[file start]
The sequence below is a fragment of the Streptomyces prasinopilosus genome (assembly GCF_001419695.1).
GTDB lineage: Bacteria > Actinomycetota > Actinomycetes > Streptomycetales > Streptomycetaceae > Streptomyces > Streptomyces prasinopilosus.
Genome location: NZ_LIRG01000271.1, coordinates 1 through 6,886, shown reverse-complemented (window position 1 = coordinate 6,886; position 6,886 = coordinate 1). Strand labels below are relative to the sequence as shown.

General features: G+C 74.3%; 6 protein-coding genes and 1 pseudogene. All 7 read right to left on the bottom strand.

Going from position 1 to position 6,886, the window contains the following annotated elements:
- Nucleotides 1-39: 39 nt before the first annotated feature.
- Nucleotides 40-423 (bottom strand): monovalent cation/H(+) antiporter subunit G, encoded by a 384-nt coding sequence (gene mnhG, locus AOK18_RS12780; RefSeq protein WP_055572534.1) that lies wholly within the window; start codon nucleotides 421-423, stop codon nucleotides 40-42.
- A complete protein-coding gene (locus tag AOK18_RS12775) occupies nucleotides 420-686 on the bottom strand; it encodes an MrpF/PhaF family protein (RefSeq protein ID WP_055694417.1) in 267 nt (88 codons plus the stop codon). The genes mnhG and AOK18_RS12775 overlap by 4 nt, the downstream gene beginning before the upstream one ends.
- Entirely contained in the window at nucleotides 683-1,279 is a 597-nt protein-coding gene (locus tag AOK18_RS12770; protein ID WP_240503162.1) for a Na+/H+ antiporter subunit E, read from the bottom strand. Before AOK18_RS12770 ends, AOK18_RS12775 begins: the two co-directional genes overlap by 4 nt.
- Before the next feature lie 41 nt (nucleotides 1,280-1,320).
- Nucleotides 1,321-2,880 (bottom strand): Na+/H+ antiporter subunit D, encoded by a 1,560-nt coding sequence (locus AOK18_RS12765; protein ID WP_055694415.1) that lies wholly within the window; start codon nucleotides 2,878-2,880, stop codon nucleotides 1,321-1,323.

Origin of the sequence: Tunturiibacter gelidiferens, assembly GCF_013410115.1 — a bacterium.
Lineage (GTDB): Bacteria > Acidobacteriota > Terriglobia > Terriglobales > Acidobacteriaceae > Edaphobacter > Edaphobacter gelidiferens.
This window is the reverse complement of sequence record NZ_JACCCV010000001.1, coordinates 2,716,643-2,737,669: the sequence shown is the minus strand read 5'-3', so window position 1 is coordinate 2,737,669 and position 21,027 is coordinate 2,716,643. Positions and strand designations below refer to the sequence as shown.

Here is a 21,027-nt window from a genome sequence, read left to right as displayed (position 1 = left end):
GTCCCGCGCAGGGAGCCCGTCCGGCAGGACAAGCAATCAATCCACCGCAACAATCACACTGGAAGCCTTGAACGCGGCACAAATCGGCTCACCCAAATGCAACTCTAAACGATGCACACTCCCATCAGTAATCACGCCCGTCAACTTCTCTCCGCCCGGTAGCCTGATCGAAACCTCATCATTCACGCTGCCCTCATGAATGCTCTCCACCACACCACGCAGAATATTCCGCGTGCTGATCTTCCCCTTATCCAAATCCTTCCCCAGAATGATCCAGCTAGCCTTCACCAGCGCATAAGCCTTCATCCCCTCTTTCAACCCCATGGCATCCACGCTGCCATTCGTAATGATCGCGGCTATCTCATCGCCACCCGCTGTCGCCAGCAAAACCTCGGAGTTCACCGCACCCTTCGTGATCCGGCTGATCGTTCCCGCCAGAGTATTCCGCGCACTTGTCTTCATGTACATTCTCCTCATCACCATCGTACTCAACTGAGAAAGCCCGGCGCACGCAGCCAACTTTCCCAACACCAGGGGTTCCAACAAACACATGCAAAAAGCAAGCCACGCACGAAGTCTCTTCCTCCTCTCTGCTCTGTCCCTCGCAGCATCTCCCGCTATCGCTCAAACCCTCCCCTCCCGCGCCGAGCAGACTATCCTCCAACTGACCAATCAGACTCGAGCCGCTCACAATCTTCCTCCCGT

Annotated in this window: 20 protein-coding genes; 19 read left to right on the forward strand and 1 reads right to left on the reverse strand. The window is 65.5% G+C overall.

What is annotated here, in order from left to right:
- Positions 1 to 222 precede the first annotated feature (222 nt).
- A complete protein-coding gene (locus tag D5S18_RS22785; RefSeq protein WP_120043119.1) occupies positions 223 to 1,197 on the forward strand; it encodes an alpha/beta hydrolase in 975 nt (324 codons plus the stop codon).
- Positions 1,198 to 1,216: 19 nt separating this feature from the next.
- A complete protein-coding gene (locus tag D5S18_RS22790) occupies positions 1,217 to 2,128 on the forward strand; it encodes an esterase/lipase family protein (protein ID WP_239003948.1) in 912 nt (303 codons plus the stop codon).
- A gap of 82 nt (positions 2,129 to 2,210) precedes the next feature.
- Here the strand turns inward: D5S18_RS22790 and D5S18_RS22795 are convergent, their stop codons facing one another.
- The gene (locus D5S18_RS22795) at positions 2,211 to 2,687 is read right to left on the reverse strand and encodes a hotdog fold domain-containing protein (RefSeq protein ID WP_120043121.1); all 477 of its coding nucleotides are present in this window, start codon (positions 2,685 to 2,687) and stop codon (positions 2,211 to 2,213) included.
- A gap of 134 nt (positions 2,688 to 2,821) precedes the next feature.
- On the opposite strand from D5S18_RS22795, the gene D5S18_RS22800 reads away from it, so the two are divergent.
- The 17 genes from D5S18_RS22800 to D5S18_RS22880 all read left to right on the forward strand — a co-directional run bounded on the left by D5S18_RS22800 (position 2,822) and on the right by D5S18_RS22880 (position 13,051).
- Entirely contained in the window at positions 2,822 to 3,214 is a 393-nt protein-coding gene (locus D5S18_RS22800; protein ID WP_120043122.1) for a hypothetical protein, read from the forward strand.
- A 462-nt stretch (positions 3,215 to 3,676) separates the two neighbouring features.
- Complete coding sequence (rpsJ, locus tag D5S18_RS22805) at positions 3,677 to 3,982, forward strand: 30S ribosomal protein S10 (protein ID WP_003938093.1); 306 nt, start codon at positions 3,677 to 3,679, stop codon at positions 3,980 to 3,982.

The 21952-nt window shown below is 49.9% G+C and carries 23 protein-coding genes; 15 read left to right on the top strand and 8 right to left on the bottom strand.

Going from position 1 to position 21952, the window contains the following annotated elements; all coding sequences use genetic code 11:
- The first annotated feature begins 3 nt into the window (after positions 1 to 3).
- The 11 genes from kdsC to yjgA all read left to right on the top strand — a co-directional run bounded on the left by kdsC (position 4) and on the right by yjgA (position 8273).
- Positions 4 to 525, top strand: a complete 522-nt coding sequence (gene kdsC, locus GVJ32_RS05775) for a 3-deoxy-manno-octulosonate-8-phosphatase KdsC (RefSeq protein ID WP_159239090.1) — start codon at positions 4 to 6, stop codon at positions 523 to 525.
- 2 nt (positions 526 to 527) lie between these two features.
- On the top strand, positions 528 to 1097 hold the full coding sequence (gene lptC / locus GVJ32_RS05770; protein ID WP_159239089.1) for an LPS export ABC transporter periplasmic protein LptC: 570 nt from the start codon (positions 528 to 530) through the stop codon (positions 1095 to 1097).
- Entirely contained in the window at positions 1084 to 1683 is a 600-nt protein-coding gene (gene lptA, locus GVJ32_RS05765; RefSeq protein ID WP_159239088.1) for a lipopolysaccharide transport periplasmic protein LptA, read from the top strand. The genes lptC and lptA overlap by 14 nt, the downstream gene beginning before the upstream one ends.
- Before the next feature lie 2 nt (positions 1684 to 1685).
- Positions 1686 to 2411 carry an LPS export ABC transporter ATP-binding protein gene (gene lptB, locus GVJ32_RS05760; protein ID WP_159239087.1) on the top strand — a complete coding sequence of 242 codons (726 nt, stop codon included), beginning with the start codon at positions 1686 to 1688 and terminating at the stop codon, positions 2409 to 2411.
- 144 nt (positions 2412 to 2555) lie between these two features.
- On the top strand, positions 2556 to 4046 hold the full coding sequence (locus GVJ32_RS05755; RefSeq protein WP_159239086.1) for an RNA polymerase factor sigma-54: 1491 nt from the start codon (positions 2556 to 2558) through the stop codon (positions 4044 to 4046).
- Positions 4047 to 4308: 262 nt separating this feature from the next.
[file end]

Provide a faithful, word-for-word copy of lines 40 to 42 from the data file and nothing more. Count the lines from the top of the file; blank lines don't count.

- Before the next feature lie 2 nt (positions 1684 to 1685).
- Positions 1686 to 2411 carry an LPS export ABC transporter ATP-binding protein gene (gene lptB, locus GVJ32_RS05760; protein ID WP_159239087.1) on the top strand — a complete coding sequence of 242 codons (726 nt, stop codon included), beginning with the start codon at positions 1686 to 1688 and terminating at the stop codon, positions 2409 to 2411.
- 144 nt (positions 2412 to 2555) lie between these two features.